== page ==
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Degrees Offered: Master's (Terminal), Doctorate
Full-time Faculty: 3
Full-time Faculty Identifying as Community Psychologists: 2
# of Students Admitted Each Year: 25
Available Student Assistantships: Coverdell Fellows Program Scholarships for Returned Peace Corps Volunteers, Herman Warsh Community-Based Scholarships, Pacifica Yellow Ribbon Scholarships for Veterans, and Pacifica Matching Americorps Scholarship Program
This degree program specialization is a bold initiative to forge transdisciplinary and transformative approaches to some of the most critical personal, community, cultural, and ecological challenges of our time. Accomplishing this necessitates a radical engagement in re-conceiving psychology as a potentially liberatory and restorative force in society, one engaged in initiatives to promote social, economic, and environmental justice, peacebuilding, and ecological sustainability. The specialization is committed to rebuilding fragmented cultural and ecological connections, and to co-creating democratic, dialogical, joyful, sustainable, equitable and nonviolent living.
This specialization is the only graduate program in the U.S. that focuses on liberation psychology, and the only one that places critical community psychology, indigenous psychologies, and ecopsychology into dynamic conversation with one another. In community and ecopsychological fieldwork, students act as bridges between the knowledge developed by ecological and cultural workers and each area of focus. To study community and ecopsychology in the light of liberation and indigenous psychologies commits us to deeply explore and address the profound effects of injustice, violence, and exploitation on psychological, communal, and ecological well-being. The curriculum places intercultural and decolonial approaches to depth psychological theories and practices in dynamic dialogue with ecopsychology, indigenous psychologies, critical community psychology, and psychologies of liberation from diverse localities around the world.
Praxis classes mentor students in a variety of approaches to working with groups: council/ circle, appreciative inquiry, theater of the oppressed, public conversation, open space technology, asset mapping, community dream work, liberation arts, restorative justice, somatic approaches to trauma healing, conflict transformation, and imaginal and ritual approaches to community health and healing.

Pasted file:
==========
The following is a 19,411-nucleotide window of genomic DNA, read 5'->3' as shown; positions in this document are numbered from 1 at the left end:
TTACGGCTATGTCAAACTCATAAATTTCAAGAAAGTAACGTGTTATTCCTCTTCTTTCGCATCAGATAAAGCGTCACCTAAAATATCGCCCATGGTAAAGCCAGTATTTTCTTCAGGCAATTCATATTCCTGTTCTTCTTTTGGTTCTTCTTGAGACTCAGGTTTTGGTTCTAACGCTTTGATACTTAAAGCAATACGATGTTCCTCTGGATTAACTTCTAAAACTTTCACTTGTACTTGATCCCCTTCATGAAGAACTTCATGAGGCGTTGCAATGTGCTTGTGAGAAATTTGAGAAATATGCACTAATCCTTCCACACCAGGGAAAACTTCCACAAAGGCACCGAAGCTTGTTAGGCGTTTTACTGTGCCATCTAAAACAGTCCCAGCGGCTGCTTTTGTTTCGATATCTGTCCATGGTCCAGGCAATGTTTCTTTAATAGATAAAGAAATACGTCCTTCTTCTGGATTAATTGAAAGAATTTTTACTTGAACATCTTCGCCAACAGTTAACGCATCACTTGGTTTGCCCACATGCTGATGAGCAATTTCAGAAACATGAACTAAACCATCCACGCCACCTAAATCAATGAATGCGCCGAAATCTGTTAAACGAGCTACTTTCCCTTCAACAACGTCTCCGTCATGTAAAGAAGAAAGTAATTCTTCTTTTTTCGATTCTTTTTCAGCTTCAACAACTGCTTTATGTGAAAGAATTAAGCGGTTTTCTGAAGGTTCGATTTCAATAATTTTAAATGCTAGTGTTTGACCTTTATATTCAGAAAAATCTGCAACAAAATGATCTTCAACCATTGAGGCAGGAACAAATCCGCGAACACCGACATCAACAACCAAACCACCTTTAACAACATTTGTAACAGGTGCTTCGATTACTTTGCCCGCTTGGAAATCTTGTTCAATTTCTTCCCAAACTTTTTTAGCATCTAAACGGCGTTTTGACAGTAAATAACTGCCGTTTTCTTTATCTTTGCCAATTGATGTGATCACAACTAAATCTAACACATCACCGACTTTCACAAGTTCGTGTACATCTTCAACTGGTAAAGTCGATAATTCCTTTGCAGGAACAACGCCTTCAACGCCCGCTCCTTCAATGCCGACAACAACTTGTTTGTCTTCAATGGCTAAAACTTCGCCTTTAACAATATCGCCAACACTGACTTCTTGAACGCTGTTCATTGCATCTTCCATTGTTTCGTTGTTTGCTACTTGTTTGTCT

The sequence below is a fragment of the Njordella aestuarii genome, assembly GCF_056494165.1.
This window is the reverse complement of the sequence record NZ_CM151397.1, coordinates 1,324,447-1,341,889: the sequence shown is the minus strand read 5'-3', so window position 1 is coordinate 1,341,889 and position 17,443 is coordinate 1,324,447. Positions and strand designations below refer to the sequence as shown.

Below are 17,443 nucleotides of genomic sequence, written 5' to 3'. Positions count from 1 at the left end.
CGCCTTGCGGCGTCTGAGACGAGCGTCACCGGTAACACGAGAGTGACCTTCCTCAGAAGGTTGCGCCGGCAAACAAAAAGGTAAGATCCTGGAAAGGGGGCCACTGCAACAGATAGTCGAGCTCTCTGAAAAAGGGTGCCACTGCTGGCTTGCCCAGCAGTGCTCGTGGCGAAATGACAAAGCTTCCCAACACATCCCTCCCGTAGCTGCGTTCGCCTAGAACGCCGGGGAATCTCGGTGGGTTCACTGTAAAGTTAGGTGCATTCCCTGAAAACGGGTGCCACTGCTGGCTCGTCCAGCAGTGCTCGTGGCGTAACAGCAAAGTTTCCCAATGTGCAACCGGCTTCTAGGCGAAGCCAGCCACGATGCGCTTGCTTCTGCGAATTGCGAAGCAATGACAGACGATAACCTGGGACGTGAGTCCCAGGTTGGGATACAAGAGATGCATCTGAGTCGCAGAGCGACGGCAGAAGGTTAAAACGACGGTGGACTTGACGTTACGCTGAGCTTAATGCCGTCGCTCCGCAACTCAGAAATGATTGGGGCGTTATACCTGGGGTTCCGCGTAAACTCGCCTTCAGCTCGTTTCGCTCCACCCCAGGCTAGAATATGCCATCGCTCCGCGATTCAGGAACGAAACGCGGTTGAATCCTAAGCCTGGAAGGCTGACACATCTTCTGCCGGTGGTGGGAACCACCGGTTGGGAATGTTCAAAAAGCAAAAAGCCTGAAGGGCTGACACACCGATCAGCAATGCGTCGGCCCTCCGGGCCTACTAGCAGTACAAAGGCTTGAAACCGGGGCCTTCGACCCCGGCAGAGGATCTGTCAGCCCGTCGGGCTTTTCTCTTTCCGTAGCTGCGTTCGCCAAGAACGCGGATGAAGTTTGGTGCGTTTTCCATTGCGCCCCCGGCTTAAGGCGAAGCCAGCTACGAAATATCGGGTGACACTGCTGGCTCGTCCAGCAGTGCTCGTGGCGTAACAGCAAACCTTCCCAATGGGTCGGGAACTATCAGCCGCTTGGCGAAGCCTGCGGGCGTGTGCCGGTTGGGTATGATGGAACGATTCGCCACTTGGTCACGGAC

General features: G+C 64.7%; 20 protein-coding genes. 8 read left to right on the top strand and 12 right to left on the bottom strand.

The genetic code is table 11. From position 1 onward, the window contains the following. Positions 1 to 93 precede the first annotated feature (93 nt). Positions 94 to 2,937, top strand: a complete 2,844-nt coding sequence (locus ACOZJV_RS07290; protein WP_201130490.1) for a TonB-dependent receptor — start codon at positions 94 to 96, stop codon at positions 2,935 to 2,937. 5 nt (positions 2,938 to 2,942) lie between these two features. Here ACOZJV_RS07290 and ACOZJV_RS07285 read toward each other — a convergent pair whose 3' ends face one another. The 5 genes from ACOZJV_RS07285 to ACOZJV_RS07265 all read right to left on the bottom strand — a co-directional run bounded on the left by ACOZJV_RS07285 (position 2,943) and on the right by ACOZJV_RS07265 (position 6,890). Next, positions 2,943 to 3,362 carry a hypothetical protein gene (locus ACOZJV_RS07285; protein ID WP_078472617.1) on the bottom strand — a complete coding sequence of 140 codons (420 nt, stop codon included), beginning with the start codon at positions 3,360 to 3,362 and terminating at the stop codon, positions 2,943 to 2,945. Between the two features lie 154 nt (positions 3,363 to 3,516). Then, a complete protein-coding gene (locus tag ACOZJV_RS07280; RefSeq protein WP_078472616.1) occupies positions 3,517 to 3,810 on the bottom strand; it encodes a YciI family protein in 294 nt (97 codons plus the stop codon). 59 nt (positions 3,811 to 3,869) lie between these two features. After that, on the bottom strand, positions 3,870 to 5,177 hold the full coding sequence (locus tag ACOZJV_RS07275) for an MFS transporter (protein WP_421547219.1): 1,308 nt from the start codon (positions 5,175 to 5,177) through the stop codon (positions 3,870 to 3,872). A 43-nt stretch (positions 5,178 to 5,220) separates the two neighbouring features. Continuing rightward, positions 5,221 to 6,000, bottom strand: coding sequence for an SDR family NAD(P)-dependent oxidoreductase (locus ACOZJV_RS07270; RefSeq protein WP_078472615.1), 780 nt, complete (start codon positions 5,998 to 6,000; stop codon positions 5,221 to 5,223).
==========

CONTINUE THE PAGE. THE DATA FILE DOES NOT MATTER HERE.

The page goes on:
Students in the Community, Liberation, Indigenous and Eco-Psychologies Specialization:
The program focuses on training researchers and practitioners. Graduates from the program are typically employed in government, education, healthcare, consulting, the nonprofit or business sector and/or for community-based organizations such as cooperatives and intentional communities.
One of our students won a SCRA Dissertation Award!
Student and Alumni Testimonies:
Pacifica was a place where I was given the space to explore questions I had carried for a long time. The staff, students, and faculty at Pacifica work together to engender a thoughtful journey that emboldens the imagination and calls forth insights and actions I could not have reached on my own.- Elizabeth Deligio, M.A. Depth Psychology Program, Justice Coordinator, 8th Day Center for JusticeI stepped into the journey of the CLIE program at Pacifica numbed by a society that sent constant messages that I was not enough. After doing the soul-work during my tenure, I walked away awakened with renewed passion to re-engage my path for racial and economic justice. I understand the phenomenon of homelessness in a new way and bring my depth knowledge into each and every self-curated conversation and action. I am grateful!- Alisa Orduna, M.A. Depth Psychology Program, Homelessness Policy Director for Los Angeles Mayor Eric Garcetti
Coursework nurtures creative approaches to collaboration in organizations, non-profits, community groups, and educational settings. Through community and ecological fieldwork and research, students are supported in the pursuit of their distinctive areas of interest, and in strengthening their research and practice skills. Students are able to make their own significant contributions to the attainment of a just and sustainable world, in which—as Paulo Freire said— “it is easier to love.”
Classes for the Community Psychology, Liberation Psychology, Indigenous, and Eco-psychologies specialization take place in nine three-day sessions (Monday, Tuesday, Wednesday), approximately once each month during fall, winter, and spring (October to July). In the first and second summers, students complete fieldwork and research in their home communities or other off-campus sites. In the third summer and subsequent years, students are involved in writing their dissertations in their home communities.